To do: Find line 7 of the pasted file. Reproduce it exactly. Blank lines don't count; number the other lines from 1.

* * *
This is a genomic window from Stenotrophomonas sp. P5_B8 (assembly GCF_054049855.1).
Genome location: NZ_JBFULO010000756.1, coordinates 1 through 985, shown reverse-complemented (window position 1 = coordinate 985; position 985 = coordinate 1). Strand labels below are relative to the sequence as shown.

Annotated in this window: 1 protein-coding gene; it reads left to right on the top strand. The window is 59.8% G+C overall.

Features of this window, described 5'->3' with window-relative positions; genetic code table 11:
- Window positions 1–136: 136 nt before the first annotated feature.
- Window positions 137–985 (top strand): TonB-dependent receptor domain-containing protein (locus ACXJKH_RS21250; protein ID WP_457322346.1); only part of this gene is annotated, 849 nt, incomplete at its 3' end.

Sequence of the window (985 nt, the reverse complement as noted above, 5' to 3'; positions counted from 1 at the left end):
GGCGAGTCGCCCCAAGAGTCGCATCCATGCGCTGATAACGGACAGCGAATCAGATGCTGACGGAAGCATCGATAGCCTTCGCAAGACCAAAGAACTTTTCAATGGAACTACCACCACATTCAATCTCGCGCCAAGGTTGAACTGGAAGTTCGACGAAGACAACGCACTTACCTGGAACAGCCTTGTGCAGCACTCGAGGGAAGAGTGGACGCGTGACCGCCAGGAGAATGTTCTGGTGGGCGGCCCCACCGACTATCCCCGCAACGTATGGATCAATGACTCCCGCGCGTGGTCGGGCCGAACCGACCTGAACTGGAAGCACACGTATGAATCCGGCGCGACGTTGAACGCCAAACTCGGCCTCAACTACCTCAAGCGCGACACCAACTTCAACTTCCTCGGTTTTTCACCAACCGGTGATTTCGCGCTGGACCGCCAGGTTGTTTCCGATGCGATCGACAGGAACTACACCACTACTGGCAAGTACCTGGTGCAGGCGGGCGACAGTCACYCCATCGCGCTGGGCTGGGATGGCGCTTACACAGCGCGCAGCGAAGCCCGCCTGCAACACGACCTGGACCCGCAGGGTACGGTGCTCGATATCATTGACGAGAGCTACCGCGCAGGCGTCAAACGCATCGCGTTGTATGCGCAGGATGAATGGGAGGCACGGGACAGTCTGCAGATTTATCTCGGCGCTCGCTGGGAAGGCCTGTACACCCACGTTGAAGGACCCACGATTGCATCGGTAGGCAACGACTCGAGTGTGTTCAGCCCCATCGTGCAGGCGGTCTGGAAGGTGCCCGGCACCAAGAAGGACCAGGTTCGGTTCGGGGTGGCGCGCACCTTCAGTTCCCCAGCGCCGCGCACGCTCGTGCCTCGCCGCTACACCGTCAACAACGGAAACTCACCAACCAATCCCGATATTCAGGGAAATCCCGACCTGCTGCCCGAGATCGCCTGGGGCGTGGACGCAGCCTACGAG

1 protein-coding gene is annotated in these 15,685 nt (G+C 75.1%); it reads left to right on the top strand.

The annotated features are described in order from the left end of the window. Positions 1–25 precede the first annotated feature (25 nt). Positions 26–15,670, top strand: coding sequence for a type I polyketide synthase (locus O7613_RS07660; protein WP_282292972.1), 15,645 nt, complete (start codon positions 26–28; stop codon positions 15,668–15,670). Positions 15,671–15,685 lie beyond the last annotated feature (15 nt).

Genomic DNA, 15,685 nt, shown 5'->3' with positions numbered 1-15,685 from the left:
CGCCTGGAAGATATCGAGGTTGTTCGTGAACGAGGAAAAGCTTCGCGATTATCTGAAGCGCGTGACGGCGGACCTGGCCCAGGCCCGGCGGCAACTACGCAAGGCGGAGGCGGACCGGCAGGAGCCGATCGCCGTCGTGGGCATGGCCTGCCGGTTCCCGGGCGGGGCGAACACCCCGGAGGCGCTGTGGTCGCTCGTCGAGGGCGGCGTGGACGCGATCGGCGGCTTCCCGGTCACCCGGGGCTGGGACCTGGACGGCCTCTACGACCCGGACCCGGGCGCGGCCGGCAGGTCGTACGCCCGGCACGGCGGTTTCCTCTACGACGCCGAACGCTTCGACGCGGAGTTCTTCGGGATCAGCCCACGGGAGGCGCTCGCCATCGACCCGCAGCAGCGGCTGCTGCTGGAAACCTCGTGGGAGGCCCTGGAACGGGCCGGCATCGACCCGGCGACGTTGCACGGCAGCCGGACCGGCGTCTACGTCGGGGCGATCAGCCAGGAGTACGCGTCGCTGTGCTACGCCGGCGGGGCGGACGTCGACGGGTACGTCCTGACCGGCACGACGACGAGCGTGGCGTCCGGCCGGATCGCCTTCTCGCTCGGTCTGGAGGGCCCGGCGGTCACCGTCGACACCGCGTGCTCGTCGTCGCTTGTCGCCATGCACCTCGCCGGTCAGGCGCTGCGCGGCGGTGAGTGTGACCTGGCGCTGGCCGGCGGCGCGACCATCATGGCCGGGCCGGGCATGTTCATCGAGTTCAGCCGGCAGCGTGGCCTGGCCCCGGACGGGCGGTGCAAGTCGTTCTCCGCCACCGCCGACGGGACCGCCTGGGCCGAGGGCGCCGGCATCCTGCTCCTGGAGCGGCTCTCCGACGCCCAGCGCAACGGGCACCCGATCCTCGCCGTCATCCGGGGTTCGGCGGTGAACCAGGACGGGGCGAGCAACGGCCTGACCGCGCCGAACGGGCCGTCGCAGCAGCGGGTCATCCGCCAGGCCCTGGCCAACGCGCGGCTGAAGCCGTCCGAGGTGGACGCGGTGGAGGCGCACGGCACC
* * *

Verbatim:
Sequence of the window (985 nt, the reverse complement as noted above, 5' to 3'; positions counted from 1 at the left end):